So, for the present, the bears have donned their hi-vis jackets and look on in admiration as Colin sets too once more in his mechanical digger to reinvent his surroundings. Watch that space and wish him well if you are passing.
The Bear Garden
There is plenty to look at as you continue away from the sea for a while: the allotments on your left just past the turning up to Ridlington and the various architectural details of the older houses that border the road. When eventually you reach the small parade of shops, you may well be tempted by Carmel Cafe, Bacton’s very popular vegan cafe. This has now extended into the area once occupied by the North Norfolk Crafts and Gift Shop. This latter has had to upsticks and is now well rooted in Mundesley and doing very well in significantly larger premises.
Opposite the little road leading to the remains of Bromholm Priory, you may encounter paintings by Phil Wills, an occasional member of our trail. Further examples of his work as well as some by Nick are on show at Watson’s, Bacton’s other eatery opposite the Eden Garage.
The turning to the left opposite the village hall leads you up Church Road where you will find Nick White and Cindy Gidney showing in the barn at The Old Vicarage up the lane leading to the church. If you have made your journey here by car, please park in the church car park just behind The Old Vicarage. A better approach is to go first to Maggie Simmons on Kimberley Road near the Chinese restaurant and then use the footpath across the field to the church.
Maggie Simmons/ Cindy Gidney/ Nick White
A quick detour into St Andrews church might be worth your while. It lies on The Paston Way and its tower is home to a large colony of jackdaws. They spend their day elsewhere and return in the evening, usually meeting up in the poplar trees next to the churchyard before they retire for the night. There has been a fair to-do of late with the recent arrival of the magpies from the top of Sandy Lane and occasional forays by the seagulls blown inland by the strong winds on the coast.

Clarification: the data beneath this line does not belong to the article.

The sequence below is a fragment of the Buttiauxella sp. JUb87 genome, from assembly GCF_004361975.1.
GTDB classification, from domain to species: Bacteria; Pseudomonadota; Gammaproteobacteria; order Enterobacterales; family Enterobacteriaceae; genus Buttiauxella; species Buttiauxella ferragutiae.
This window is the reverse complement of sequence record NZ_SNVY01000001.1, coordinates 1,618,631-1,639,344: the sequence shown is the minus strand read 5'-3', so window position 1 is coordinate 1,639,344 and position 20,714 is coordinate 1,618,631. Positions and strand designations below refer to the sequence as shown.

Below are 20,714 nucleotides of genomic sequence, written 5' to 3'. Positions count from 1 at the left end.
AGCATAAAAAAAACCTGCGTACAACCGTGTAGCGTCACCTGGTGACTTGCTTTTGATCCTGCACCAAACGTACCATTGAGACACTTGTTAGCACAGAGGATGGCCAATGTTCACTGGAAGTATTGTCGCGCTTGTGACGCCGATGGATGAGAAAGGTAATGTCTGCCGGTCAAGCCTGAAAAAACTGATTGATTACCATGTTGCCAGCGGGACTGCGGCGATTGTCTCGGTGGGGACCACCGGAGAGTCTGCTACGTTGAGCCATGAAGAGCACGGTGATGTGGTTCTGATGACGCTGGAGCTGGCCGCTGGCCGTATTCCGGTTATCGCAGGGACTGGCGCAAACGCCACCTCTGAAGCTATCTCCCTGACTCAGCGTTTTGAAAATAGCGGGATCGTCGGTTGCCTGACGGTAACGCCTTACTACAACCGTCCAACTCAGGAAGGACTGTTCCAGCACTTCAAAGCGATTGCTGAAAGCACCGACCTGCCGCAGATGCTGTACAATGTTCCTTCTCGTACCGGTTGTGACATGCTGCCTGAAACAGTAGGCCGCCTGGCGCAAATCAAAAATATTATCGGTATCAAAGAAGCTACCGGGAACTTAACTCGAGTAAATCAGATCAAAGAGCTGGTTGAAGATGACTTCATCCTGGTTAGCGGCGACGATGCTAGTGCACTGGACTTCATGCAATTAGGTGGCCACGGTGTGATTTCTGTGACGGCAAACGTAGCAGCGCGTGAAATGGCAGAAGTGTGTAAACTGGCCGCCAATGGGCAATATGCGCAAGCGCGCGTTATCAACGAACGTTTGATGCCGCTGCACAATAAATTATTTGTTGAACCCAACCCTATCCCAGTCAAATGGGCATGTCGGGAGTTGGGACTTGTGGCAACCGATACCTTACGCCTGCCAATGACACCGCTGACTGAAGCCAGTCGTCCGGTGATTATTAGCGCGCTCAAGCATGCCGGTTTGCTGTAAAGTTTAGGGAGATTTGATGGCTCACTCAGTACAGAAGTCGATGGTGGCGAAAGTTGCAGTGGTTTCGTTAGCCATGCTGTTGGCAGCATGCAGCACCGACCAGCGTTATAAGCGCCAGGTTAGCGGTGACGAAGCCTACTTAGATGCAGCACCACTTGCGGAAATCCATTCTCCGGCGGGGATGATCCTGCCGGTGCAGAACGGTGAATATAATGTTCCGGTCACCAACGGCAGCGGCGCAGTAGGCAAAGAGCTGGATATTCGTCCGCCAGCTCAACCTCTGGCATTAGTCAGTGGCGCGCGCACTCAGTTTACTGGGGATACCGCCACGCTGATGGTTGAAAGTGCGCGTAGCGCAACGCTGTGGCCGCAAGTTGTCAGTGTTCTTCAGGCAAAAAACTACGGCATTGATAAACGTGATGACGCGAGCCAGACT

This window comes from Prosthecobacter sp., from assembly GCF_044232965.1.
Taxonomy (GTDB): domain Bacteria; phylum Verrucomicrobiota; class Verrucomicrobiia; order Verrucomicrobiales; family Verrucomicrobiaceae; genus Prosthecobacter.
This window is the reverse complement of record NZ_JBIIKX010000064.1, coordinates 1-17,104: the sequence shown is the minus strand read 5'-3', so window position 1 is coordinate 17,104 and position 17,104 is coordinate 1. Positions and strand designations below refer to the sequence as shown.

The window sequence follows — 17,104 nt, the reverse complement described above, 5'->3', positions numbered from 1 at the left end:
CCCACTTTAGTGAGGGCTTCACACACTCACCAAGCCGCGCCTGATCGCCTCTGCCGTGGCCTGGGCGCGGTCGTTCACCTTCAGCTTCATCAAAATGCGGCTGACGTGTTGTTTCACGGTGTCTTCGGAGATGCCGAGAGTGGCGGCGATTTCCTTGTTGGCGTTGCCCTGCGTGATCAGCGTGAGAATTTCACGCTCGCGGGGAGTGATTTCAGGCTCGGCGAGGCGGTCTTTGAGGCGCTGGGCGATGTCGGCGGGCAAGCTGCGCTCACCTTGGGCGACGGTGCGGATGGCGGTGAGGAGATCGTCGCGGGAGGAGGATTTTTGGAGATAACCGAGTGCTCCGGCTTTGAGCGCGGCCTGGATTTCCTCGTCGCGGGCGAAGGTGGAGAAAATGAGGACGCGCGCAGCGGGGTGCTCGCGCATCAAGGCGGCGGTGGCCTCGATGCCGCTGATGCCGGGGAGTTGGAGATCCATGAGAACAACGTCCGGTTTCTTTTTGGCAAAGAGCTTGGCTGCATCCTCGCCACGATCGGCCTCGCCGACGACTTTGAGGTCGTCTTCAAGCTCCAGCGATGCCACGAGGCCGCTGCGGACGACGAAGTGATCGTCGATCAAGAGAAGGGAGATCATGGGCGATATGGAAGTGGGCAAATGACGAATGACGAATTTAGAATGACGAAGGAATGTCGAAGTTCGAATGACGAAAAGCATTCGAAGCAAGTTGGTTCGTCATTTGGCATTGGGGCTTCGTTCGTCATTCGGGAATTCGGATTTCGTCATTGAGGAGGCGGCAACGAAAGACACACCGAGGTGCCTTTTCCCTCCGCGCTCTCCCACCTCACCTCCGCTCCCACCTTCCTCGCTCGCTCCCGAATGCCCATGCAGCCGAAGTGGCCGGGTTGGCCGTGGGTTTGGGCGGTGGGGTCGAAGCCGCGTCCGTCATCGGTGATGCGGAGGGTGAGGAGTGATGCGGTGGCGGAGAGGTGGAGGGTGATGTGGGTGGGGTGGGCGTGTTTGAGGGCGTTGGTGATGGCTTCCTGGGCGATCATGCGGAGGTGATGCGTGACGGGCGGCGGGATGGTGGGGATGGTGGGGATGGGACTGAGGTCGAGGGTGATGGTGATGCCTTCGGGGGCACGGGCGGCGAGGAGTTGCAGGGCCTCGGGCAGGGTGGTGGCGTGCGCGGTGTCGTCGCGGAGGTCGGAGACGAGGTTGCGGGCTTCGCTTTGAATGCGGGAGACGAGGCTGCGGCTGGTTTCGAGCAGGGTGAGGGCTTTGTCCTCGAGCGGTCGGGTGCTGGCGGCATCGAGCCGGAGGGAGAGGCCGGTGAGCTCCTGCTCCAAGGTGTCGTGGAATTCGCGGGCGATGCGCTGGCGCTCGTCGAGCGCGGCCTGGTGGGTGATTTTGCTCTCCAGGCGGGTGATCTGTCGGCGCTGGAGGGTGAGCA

The church is constructed of flint, freestone and brick. The earliest visible part of the building is the stoup in the south nave doorway, which dates from Norman times. The remainder is mainly 14th century with a 15th century tower and a 15th or early 16th century south porch.
There were also alterations and restorations in the 19th century, evidenced by finds from this period made during a programme of archaeological monitoring and recording in 2012.
Inside, there is a 14th century font and 16th century wall paintings. The list of earlier incumbents makes for interesting reading and there are two fabulous photographs. One of EJ Moeran, an Anglo-Irish composer from the early part of the twentieth century, sat on the knee of his grandfather who was a vicar here; the other is of James Capes, a local bell-ringer who, one-handedly(ish), rang all the bells through a clever construction of ropes and pulleys - though, in truth, he looks more like an over-optimistic escapologist.